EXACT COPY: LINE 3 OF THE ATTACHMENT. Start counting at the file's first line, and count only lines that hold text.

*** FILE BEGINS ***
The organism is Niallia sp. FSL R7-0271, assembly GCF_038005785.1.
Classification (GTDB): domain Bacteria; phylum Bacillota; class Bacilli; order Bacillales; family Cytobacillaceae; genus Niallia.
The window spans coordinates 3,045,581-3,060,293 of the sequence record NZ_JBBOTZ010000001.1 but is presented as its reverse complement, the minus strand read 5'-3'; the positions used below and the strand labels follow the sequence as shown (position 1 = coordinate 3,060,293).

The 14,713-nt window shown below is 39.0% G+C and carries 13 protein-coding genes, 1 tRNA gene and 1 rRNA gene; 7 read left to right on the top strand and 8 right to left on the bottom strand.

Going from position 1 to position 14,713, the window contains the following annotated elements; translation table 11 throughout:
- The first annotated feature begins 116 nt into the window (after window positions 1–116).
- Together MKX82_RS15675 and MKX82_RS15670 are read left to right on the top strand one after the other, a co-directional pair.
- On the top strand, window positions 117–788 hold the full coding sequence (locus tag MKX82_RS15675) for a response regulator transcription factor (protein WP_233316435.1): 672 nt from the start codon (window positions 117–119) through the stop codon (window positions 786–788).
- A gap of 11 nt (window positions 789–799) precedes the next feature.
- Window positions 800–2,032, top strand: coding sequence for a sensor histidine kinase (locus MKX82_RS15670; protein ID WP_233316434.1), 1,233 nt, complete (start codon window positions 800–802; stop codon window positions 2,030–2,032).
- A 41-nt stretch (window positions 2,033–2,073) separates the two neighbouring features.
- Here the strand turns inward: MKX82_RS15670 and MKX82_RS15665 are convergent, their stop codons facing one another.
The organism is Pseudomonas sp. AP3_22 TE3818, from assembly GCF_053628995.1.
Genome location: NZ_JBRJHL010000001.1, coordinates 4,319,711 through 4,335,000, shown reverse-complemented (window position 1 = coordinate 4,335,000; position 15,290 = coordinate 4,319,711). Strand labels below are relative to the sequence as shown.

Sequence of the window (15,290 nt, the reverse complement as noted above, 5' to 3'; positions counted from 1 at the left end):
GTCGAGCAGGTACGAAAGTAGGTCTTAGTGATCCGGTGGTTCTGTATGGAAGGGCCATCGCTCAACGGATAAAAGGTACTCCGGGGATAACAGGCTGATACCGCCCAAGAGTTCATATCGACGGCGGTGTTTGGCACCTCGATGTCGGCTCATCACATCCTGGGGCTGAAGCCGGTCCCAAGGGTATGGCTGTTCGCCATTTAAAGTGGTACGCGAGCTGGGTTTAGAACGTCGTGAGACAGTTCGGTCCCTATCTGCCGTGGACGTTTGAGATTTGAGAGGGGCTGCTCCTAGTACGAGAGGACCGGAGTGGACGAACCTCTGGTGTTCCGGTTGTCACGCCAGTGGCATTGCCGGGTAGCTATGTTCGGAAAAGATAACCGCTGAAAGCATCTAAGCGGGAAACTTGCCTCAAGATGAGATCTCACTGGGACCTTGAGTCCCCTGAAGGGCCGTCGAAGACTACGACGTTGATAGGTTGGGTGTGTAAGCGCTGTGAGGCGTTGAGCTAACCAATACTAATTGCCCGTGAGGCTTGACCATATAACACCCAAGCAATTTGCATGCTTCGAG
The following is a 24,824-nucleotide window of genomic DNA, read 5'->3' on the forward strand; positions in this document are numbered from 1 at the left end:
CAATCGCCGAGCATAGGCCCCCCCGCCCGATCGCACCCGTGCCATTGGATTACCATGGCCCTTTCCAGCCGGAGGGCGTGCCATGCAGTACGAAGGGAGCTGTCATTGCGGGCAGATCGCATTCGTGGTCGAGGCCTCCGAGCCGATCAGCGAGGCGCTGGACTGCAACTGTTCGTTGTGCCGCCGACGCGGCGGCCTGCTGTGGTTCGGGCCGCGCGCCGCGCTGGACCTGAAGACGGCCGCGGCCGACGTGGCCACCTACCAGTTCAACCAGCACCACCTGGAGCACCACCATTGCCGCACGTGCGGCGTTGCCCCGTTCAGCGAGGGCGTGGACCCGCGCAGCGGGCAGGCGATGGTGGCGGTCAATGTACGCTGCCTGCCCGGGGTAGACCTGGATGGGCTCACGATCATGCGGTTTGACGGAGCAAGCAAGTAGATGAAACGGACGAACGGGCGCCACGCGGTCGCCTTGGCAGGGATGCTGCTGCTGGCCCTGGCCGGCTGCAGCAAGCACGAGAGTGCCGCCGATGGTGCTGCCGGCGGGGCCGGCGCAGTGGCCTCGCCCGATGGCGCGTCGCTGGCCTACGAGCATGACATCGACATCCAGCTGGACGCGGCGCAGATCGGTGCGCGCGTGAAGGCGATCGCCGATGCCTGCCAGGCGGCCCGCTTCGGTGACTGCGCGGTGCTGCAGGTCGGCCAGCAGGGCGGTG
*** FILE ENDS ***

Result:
The window spans coordinates 3,045,581-3,060,293 of the sequence record NZ_JBBOTZ010000001.1 but is presented as its reverse complement, the minus strand read 5'-3'; the positions used below and the strand labels follow the sequence as shown (position 1 = coordinate 3,060,293).